Planning a start-up in the SME space? That is indeed a great idea! If you work smart for an initial period of, say 18 to 30 months, there are fair chances that you will make a reasonable success of your venture.
When I say – work smart – I mean that you strictly adhere to the roadmap provided in your business plan document. Avoid the time and cost over-runs, and most importantly – let there be no changes in the project scope. Adhere to the project scope outlined in the business plan and do not make any changes – unless there are exceptionally important reasons to do so.
Apart from exercising time, cost, and scope control – you should also mobilize the best possible human, financial, informational, and physical resources for your business/project – the human resources being the most important. Identify and position competent people in your business/project team, take good care of them, and you are done – your people will now take care of your business.
There are certain other aspects too that will warrant your specific attention – these are creating an atmosphere of learning and growth within the organization, establishing world-class business processes, instituting proper customer care and support systems, creating suitable checks and balances, and MIS. Along with all this – adhering to well-known management and organizational practices (like unity of command, delegation principle, authority/responsibility relationships, teamwork, effective de-centralization, and others) will be the icing on the cake.
I am now making a few specific suggestions to insulate your small and medium business/project from financial risks. The suggestions given below are not to be looked at in isolation – these can be suitably blended with general business guidance given above – and the resultant knowledge can be deployed to insulate your business/project against all kinds of financial risks.
The project must be adequately funded, and the entrepreneur should keep their external borrowings as low as possible till they can reasonably insulate their business against initial start-up risks. The risk of over-capitalization shows up even when we change the project scope unnecessarily as explained earlier.
Avoid the temptation to borrow more
There is a danger in borrowing more. This increases the interest burden on the enterprise. And the unnecessary interest burden may kill the project and/or jeopardize future profitability.
Have a balanced capital structure
The proper choice of the debt:equity ratio will help the entrepreneur understand that to what extent he/she can leverage financial resources for the growth of the enterprise. For a first-generation entrepreneur who is embarking upon a small business with his limited means (equity), it will be a good measure not to create a big asset base unless there are valid reasons to do so. Going slow and developing the business in small modules should be a good strategy for eventual success.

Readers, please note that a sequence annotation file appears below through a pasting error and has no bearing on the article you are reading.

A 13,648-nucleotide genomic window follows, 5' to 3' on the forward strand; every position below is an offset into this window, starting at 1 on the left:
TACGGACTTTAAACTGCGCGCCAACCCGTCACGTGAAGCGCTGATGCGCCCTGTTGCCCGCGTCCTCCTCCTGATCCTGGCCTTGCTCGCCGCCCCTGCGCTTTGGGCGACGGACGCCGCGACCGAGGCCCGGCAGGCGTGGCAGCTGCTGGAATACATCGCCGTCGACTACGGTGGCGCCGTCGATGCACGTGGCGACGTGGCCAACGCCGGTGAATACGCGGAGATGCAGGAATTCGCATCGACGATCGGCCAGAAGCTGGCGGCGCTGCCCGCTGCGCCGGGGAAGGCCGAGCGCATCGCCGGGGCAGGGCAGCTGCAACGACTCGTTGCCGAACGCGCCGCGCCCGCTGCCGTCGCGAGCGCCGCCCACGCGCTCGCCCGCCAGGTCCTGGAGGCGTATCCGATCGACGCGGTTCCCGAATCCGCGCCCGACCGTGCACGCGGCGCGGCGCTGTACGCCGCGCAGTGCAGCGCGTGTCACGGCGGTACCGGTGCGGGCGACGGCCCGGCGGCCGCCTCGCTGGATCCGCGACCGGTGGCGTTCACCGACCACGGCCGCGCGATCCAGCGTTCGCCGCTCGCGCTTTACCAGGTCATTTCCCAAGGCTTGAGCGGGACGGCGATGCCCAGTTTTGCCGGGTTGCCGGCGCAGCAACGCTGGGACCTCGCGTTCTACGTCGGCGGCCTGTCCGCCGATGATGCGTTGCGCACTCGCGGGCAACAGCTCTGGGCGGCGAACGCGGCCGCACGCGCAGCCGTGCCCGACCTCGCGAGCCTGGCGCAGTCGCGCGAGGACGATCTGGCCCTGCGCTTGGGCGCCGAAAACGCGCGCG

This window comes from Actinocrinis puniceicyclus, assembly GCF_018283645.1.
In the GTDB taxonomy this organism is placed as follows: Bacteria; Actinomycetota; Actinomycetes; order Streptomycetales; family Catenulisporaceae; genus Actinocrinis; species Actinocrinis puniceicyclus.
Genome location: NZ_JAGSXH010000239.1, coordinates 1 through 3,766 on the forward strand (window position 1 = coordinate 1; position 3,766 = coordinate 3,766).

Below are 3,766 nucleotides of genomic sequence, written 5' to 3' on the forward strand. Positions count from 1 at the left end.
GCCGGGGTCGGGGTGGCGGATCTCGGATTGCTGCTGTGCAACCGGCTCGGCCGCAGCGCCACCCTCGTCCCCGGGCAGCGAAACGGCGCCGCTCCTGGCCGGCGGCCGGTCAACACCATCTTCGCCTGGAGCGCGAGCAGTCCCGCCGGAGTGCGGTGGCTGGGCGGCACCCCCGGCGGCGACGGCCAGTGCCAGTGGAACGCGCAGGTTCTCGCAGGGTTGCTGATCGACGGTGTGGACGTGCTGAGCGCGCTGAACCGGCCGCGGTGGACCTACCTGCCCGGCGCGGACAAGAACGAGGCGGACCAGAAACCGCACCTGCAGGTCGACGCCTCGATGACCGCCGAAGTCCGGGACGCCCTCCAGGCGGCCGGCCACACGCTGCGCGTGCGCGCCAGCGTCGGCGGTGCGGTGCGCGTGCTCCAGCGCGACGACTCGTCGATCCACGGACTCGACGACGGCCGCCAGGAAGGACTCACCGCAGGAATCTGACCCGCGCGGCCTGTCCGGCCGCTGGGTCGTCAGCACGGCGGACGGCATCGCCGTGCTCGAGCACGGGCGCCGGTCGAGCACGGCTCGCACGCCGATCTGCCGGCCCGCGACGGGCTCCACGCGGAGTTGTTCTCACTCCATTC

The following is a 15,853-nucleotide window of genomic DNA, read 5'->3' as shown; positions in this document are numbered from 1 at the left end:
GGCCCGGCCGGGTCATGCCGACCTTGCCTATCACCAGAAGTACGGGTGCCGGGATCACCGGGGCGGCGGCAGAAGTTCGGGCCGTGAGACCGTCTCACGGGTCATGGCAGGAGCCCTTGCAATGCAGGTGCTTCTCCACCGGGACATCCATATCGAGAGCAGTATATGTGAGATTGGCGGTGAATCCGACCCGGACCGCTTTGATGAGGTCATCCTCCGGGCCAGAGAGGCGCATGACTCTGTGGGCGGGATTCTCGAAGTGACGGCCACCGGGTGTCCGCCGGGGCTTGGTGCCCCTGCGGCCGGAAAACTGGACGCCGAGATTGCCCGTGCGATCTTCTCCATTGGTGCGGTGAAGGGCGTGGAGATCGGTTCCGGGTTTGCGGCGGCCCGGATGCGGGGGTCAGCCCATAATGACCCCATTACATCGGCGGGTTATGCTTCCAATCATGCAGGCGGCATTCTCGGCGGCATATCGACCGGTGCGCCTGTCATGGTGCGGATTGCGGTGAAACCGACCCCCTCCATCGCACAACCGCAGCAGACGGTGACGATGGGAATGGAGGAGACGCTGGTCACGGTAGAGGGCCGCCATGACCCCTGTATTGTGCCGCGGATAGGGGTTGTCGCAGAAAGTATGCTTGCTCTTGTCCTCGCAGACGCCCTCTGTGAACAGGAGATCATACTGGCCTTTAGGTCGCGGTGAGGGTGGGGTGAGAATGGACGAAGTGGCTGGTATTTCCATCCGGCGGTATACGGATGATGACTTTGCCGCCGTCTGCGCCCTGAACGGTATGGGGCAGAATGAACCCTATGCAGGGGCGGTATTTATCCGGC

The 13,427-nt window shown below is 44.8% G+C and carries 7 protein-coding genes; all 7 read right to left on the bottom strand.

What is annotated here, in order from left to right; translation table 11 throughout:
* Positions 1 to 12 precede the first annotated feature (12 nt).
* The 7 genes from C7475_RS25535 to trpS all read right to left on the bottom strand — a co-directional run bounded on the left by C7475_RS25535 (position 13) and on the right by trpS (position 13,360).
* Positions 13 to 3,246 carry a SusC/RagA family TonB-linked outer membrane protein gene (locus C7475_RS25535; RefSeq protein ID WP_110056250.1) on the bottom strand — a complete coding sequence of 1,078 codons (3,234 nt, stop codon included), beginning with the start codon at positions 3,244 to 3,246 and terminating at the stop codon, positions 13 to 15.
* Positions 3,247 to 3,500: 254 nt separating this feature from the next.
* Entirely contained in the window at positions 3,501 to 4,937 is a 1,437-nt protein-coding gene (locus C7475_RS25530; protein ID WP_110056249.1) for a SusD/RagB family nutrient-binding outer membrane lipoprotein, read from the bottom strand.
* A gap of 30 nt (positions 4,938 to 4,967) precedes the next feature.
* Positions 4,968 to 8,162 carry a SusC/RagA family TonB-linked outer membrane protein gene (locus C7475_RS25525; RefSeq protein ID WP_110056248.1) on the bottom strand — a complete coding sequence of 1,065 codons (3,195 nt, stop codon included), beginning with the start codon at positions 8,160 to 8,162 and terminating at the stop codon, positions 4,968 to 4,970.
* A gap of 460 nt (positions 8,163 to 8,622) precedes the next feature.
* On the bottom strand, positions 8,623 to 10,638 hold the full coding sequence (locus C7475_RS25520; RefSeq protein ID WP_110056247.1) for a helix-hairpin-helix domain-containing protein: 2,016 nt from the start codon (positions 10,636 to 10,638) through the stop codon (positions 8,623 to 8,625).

Cost-Benefit Analysis is vital
Once the project has been implemented and commercial operations have commenced – it will be of utmost necessity for the entrepreneur to undertake regular cost-benefit analyses before implementing any of the major operating decisions. The entrepreneur can resort to renting or lease options to start with and make a permanent investment in assets later. All decisions on advertising and interest costs must be questioned twice – these and similar other costs, wherever and whenever possible, must be contained/avoided.
Poor WC management can cripple operations
Many new projects fail during the operations phase for want of effective working capital and cash flow management. Regular internal monitoring of the Cash-Credit account must therefore be done in active consultation and collaboration with the lending bank. Levels of stocks/inventories, debtors and creditors should be effectively monitored to ensure good liquidity.
Cut unnecessary costs and expenditure
We must keep an eye on all avoidable expense items including promotion, advertising and interest costs. Salaries and wages once started cannot be discontinued. It will be, therefore, necessary to build the organizational team in stages. Unless and until the enterprise can afford a full-fledged salary and wages bill, one should try to manage with retainers, part-timers, and outsourcing options.
Working towards Profits
This will call for creating adequate value addition in operations to enhance financial surplus, profits, and wealth creation. Your products and services must conform to the needs and wants of customers and should be regularly modified based on customers’ feedback. Cost of creation/production of goods and services must be reduced through good shop floor management, effective supply chain, expenditure control, better efficiencies, and value engineering. We must build necessary distinctive competencies and consequently the competitive advantage to have an edge over competitors. Each activity in the value chain must be improved to create better “value add” and consequently the higher profit.
Leaving you with an insightful quote on risk management by Peter L. Bernstein who was American financial historian, economist and educator: